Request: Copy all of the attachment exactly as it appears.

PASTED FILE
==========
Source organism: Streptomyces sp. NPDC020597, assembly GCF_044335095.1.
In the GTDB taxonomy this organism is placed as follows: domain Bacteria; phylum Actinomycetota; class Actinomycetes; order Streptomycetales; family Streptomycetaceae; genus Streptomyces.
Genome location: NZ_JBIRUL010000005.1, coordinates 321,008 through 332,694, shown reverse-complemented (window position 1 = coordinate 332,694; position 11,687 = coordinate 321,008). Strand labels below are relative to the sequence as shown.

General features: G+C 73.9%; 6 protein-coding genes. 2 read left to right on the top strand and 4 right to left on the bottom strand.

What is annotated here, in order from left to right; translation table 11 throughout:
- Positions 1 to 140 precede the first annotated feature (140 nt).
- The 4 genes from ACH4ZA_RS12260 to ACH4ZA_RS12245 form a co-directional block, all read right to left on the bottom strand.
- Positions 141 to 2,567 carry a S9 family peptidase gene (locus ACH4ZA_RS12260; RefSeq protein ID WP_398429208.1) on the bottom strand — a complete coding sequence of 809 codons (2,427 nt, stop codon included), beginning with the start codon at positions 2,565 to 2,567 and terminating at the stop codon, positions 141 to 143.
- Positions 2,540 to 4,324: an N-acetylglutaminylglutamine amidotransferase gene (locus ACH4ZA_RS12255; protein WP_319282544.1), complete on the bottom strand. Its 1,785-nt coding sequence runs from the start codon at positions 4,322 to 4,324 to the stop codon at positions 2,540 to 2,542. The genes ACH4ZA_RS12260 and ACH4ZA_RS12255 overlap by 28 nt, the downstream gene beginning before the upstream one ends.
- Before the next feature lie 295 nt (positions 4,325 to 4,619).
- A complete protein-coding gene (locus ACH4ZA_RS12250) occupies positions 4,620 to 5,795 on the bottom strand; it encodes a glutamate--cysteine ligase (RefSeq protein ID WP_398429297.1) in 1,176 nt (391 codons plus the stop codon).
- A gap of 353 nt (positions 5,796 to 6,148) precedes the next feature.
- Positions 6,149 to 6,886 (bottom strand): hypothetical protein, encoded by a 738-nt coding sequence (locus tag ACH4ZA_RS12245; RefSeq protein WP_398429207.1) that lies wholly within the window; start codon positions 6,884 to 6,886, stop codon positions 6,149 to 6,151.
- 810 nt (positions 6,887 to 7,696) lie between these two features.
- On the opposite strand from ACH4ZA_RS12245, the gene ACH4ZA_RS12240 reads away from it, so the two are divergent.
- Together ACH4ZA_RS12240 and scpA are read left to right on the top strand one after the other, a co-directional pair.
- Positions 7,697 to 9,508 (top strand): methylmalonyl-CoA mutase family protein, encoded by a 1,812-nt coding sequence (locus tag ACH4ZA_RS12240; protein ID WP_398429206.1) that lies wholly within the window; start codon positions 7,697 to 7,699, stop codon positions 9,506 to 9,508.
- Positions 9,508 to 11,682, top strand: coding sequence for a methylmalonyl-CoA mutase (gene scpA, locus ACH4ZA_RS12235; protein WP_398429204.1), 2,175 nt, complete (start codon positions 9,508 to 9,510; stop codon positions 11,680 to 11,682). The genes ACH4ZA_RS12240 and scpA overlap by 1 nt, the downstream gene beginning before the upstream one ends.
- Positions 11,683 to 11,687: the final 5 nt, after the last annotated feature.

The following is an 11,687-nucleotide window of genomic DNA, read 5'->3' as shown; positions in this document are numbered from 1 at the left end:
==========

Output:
Source organism: Streptomyces sp. NPDC020597, assembly GCF_044335095.1.
In the GTDB taxonomy this organism is placed as follows: domain Bacteria; phylum Actinomycetota; class Actinomycetes; order Streptomycetales; family Streptomycetaceae; genus Streptomyces.
Genome location: NZ_JBIRUL010000005.1, coordinates 321,008 through 332,694, shown reverse-complemented (window position 1 = coordinate 332,694; position 11,687 = coordinate 321,008). Strand labels below are relative to the sequence as shown.

General features: G+C 73.9%; 6 protein-coding genes. 2 read left to right on the top strand and 4 right to left on the bottom strand.

What is annotated here, in order from left to right; translation table 11 throughout:
- Positions 1 to 140 precede the first annotated feature (140 nt).
- The 4 genes from ACH4ZA_RS12260 to ACH4ZA_RS12245 form a co-directional block, all read right to left on the bottom strand.
- Positions 141 to 2,567 carry a S9 family peptidase gene (locus ACH4ZA_RS12260; RefSeq protein ID WP_398429208.1) on the bottom strand — a complete coding sequence of 809 codons (2,427 nt, stop codon included), beginning with the start codon at positions 2,565 to 2,567 and terminating at the stop codon, positions 141 to 143.
- Positions 2,540 to 4,324: an N-acetylglutaminylglutamine amidotransferase gene (locus ACH4ZA_RS12255; protein WP_319282544.1), complete on the bottom strand. Its 1,785-nt coding sequence runs from the start codon at positions 4,322 to 4,324 to the stop codon at positions 2,540 to 2,542. The genes ACH4ZA_RS12260 and ACH4ZA_RS12255 overlap by 28 nt, the downstream gene beginning before the upstream one ends.
- Before the next feature lie 295 nt (positions 4,325 to 4,619).
- A complete protein-coding gene (locus ACH4ZA_RS12250) occupies positions 4,620 to 5,795 on the bottom strand; it encodes a glutamate--cysteine ligase (RefSeq protein ID WP_398429297.1) in 1,176 nt (391 codons plus the stop codon).
- A gap of 353 nt (positions 5,796 to 6,148) precedes the next feature.
- Positions 6,149 to 6,886 (bottom strand): hypothetical protein, encoded by a 738-nt coding sequence (locus tag ACH4ZA_RS12245; RefSeq protein WP_398429207.1) that lies wholly within the window; start codon positions 6,884 to 6,886, stop codon positions 6,149 to 6,151.
- 810 nt (positions 6,887 to 7,696) lie between these two features.
- On the opposite strand from ACH4ZA_RS12245, the gene ACH4ZA_RS12240 reads away from it, so the two are divergent.
- Together ACH4ZA_RS12240 and scpA are read left to right on the top strand one after the other, a co-directional pair.
- Positions 7,697 to 9,508 (top strand): methylmalonyl-CoA mutase family protein, encoded by a 1,812-nt coding sequence (locus tag ACH4ZA_RS12240; protein ID WP_398429206.1) that lies wholly within the window; start codon positions 7,697 to 7,699, stop codon positions 9,506 to 9,508.
- Positions 9,508 to 11,682, top strand: coding sequence for a methylmalonyl-CoA mutase (gene scpA, locus ACH4ZA_RS12235; protein WP_398429204.1), 2,175 nt, complete (start codon positions 9,508 to 9,510; stop codon positions 11,680 to 11,682). The genes ACH4ZA_RS12240 and scpA overlap by 1 nt, the downstream gene beginning before the upstream one ends.
- Positions 11,683 to 11,687: the final 5 nt, after the last annotated feature.

The following is an 11,687-nucleotide window of genomic DNA, read 5'->3' as shown; positions in this document are numbered from 1 at the left end: